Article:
The Wages of Cinema
About This Show
A podcast that is practically all about MOVIES! Cinema, films, celluloid, digital, whatever you want to call it. Jack and Andrew are the hosts, and we talk about new movies, classics, cult work, things we've seen and have never seen, special segments about directors and styles and trends, and 'Required Reading' which is about movie books. And the "Local Vocal" series gives you in-depth interviews with NYC/NJ based filmmakers, actors, artists and musicians.
Most Recent Episode
Episode 91: DUNKIRK
3 days ago
What is bravery, or courage, or heroism? What happens when, well, there's no hope in sight and you may find yourself on a beach off the North coast of France - where England is a good stone's throw away for the typical superhero - and... no one is coming to get you and the enemy (who, conveniently due to the director's bravura sense of spacial cinematic sense, you don't get to really see like in other war movies where the German is the easy target) is out to kill you many times over dead?
Christopher Nolan, that filmmaker who sometimes will try and walk up shyly to the mic and no one expects too much and somehow manages to BECOME THE MOST IMPORTANT FILMMAKER OF ALL TIME (borrowed that from a long dead IMDb message board post surely), now has his war film, the story of the desperate straits of the British as they, 400,000 in number, had no way of getting home as the Germans were advancing further in France. Fish in a barrel, you say? What happens when this is told THREE different timelines - one in a week, one in a day, and one in an hour? Who would try to pull that off?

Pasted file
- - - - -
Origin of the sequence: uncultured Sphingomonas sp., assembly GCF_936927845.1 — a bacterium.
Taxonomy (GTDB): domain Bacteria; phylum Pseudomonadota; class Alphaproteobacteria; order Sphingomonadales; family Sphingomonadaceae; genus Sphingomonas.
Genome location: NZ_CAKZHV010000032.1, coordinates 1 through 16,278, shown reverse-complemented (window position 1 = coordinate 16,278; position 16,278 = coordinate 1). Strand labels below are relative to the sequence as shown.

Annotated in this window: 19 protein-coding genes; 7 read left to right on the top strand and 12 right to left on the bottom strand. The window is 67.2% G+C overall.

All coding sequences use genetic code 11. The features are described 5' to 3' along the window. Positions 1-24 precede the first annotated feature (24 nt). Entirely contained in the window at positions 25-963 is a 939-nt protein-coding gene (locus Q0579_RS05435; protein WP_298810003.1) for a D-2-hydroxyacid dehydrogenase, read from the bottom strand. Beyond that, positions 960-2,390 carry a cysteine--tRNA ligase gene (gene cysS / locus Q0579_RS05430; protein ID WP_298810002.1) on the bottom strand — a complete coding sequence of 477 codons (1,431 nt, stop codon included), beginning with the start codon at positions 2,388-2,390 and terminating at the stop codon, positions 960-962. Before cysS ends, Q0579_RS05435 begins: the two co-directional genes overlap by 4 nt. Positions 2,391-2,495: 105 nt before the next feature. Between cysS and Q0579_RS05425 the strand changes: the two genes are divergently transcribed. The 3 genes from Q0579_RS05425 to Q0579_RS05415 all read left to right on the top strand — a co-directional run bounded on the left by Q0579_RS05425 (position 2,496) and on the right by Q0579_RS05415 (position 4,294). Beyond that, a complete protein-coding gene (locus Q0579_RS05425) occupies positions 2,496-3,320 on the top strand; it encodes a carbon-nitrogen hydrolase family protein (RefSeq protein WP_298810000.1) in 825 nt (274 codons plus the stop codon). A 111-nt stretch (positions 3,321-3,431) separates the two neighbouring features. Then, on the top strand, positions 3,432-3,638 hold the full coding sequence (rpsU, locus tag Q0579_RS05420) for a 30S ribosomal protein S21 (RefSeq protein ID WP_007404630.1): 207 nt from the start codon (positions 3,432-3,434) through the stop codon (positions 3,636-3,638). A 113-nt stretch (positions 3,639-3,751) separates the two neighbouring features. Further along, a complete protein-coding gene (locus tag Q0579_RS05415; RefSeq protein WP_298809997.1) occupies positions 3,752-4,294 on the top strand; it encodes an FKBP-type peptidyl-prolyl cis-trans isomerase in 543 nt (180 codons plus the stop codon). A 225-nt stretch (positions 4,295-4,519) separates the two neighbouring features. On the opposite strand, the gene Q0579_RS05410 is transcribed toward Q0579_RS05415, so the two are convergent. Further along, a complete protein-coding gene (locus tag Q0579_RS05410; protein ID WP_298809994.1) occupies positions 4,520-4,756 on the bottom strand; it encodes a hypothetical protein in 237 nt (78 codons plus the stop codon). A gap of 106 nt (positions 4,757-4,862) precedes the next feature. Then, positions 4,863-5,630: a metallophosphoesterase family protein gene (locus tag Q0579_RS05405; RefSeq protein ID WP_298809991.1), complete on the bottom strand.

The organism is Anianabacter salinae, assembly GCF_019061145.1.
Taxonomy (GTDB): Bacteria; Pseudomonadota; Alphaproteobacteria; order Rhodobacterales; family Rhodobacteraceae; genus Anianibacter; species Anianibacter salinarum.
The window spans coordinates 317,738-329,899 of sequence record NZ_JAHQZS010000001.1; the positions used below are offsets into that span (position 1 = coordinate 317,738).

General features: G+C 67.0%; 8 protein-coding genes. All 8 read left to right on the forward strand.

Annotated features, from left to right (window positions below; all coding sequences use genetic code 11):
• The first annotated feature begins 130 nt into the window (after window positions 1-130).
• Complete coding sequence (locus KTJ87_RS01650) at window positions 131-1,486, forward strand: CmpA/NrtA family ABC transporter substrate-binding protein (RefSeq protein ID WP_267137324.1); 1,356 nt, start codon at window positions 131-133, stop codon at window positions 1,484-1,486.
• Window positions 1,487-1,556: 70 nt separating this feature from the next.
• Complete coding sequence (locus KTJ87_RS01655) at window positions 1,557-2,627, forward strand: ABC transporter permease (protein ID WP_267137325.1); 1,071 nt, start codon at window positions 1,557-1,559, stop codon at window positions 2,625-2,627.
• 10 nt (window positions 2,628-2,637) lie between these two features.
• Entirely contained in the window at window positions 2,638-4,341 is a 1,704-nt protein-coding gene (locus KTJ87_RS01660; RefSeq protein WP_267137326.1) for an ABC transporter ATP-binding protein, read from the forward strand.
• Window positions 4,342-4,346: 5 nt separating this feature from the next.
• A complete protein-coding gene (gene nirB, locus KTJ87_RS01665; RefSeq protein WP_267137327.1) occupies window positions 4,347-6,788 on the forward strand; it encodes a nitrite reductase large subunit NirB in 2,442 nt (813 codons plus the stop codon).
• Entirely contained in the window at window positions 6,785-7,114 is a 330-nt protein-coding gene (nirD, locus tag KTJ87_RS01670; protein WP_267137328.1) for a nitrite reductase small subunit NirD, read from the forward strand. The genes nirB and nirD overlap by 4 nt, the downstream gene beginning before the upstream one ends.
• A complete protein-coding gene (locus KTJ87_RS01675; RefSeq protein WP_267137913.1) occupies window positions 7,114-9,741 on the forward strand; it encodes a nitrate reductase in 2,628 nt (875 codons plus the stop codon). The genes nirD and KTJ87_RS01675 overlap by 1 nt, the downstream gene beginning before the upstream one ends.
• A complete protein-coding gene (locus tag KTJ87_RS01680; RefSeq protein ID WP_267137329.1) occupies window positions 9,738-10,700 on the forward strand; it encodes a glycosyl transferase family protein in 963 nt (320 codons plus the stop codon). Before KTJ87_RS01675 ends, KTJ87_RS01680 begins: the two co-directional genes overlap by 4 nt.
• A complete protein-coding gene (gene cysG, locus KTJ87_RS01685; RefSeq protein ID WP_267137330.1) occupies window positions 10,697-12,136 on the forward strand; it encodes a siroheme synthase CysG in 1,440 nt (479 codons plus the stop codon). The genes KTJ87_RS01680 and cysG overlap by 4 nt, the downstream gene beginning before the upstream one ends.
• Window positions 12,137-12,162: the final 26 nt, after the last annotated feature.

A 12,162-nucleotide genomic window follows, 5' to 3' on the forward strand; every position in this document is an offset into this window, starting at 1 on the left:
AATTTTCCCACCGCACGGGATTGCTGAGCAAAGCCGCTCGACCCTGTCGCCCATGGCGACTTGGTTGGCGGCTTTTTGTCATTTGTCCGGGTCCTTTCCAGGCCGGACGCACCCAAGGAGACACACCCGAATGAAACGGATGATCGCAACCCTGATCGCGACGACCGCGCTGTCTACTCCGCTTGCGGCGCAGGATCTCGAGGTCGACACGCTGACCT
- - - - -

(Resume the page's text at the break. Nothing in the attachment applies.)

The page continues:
Inception guy? Memento dude? Sure. What's this prankster got this time?
We saw Dunkirk. Should you? Listen and find out as Andrew and Jack take a look at the latest Nolan film starring Cillian Murphy, Tom Hardy, Kenneth Branaugh, and a cast of thousands (intentionally, really, many look alike).
Song: Pink Floyd's "Bring the Boys Back Home" from THE WALL
Rated 5 out of
The hosts of the Wages of Cinema have a great rapport with one another, and this comes through as they talk about new and classic movies. There's witty banter, serious analysis, and personal discussions on which films have meant the most to them - all while talking about the new movies they've seen in the past week (the two-minute movie mile has a wide variety, so if one movie doesn't grab you the next might), the 'List' segments (more in-depth stuff there), and then they have a main subject. My favorite part is their 'Required Reading', which they don't do all the time but is usually a solid bet for recommendations of quality movie books.
They're not Siskel & Ebert, but then who is?
Date published: 2015-09-24